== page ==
Germany’s private law system13 is probably the most eminent example of a Civil Law system. As indicated above, German legal education and also, consequently, Germany’s legal profession, is dominated by a certain methodological approach when it comes to the structuring of private law problem solving. Historically, this methodology has been developed since the 1950s and has been acknowledged and “picked up” in a more substantial way by academics during the 1980s.14 The major textbook introducing this approach was written by Dieter Medicus and first published in 1968.15 However, to date there has hardly been any deeper scholarly discussion of this approach and its scientific justification. Further, it is interesting to note that such a methodological approach seems to have one of its main origins not in academic writings, but in the training provided by private lecturers (so-called “Repetitoren”) who act outside the (public) German universities. The up to two-year-long courses offered by these private lecturers are designed especially to prepare students for the state examinations and are attended by the major proportion of German law students.16
The Step-by-Step Method
Generally speaking, according to the afore-mentioned methodological approach, private law problems in Germany are to be solved on a step-by-step17 basis as follows:
Step 1 Analysis of the facts of a problem in order to determine and identify claim relationships between different parties;
Step 2 Identification of a legal rule as the hypothetical basis of a specific claim;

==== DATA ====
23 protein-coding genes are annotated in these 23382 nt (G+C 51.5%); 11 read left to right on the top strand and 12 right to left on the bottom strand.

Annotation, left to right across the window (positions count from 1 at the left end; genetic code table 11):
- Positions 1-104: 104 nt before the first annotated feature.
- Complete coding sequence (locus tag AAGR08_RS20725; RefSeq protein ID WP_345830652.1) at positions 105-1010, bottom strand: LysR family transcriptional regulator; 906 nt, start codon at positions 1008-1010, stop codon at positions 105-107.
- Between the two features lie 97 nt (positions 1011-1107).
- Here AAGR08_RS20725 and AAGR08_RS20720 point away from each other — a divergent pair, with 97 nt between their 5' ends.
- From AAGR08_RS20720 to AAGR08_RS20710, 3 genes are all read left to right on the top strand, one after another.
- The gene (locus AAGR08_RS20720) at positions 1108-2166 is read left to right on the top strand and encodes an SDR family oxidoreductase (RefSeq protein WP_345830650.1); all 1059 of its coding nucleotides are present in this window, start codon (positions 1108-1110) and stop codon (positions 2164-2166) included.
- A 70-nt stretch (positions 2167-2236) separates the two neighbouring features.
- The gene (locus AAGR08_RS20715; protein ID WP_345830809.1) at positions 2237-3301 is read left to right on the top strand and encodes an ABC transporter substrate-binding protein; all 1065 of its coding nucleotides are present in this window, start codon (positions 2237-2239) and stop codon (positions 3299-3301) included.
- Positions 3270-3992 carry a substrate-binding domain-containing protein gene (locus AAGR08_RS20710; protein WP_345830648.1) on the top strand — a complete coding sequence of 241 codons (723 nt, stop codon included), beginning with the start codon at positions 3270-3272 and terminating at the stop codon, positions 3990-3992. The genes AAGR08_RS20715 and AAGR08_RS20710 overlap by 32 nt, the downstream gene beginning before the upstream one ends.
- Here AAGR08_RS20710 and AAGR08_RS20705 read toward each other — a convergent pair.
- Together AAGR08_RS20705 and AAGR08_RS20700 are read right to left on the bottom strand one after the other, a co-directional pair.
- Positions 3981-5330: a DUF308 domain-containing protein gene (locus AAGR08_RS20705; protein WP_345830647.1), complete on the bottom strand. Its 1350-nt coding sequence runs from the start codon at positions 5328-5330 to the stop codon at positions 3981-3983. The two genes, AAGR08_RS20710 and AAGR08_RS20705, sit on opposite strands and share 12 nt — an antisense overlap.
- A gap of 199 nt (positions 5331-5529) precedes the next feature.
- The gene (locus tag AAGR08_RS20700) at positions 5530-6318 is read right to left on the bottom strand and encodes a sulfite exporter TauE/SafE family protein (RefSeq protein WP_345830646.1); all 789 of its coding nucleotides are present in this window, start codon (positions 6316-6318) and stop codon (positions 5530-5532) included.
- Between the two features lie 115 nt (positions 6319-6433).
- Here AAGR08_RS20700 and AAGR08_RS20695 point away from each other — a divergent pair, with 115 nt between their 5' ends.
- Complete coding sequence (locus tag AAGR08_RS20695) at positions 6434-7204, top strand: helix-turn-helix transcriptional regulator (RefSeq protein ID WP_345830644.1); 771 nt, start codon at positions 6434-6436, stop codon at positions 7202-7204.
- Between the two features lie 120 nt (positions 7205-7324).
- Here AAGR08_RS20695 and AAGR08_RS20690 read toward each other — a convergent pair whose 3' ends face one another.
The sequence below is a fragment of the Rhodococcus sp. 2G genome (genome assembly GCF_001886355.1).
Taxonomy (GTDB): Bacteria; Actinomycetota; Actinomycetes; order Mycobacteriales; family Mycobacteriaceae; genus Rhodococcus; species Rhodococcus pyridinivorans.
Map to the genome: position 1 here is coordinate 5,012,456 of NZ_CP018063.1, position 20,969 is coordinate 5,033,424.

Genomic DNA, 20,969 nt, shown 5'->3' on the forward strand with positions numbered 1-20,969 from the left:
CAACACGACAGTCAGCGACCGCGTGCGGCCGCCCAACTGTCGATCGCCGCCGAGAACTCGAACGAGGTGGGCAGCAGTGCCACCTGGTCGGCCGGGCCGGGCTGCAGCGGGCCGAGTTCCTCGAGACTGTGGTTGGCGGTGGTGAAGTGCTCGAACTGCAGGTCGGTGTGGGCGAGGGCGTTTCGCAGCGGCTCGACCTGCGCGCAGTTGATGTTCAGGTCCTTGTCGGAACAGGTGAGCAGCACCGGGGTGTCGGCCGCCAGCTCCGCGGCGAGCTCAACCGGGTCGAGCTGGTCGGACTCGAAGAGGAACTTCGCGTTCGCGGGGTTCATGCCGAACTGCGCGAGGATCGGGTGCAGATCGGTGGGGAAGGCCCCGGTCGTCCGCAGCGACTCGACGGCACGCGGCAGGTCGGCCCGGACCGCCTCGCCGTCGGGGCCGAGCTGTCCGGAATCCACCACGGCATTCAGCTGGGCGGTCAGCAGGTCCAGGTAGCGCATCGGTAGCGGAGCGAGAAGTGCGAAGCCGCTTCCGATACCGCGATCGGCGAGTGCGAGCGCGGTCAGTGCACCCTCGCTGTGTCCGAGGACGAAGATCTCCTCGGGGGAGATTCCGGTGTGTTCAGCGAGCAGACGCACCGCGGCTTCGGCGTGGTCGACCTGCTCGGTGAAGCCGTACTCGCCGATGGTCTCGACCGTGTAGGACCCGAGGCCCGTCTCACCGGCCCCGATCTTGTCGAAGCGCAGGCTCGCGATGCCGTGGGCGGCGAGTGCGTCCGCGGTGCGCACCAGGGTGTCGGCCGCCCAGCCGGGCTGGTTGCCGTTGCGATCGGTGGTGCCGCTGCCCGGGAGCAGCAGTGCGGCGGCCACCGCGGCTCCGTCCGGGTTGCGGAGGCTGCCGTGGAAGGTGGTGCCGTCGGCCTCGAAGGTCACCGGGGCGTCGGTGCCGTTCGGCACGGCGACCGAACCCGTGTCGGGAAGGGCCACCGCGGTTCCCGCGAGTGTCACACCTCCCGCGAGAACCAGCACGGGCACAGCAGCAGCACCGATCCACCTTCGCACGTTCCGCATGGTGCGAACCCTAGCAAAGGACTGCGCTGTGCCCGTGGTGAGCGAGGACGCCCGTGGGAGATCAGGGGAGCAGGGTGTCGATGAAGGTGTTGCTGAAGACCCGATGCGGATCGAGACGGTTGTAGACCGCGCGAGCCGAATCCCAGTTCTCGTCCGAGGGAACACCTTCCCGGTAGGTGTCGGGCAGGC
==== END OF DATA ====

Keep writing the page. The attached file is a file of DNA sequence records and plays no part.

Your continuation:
Step 3 Identification of the preconditions for the application of such a legal rule and examination that these preconditions have been fulfilled, that is that the claim has been established;
Step 4 Verification that the original claim is still with the claimant;
Step 5 Examination of the enforceability of the claim.
Following is a more detailed discussion of these different steps, in particular their significance for the problem solving process.
Step 1: Obtaining Control Over the Facts
In order to be able to identify the legal questions that are to be answered as an initial step, the facts of a given problem/dispute must be analysed. For this purpose claim relationships, that is actual or potential claimants and defendants, must be identified.18 In other words, “Who Wants What from Whom?”19
For the sake of transparency and in order to avoid confusion, it is necessary in this context that relationships between different parties (“Who from Whom”) must be “broken down” to two-party relationships.20 Only the analysis of claim relationships between two parties guarantees the possibility of a clear distinction between the (potentially different) legal situations of different claim relationships. For example, in a given situation it could be that “(a) A wants B to pay damages” and “(b) A wants C to pay damages”.21 It must be regarded as methodologically wrong to start the examination on the basis of the (confusing) assumption that “A wants B and C to pay damages”. This is because such an approach would obviously hinder a clear distinction between A’s (potential) claims against B from those he or she might have against C. A’s (potential) claims against B may, as far as preconditions and legal consequences are concerned, be totally identical with those A may or may not have against C. But that is not necessarily the case, for which reason a distinction from the start of the legal analysis is required. If more than one claim relationship22 can be identified, then all of them have to be analysed23 on a separate basis, as further explained below.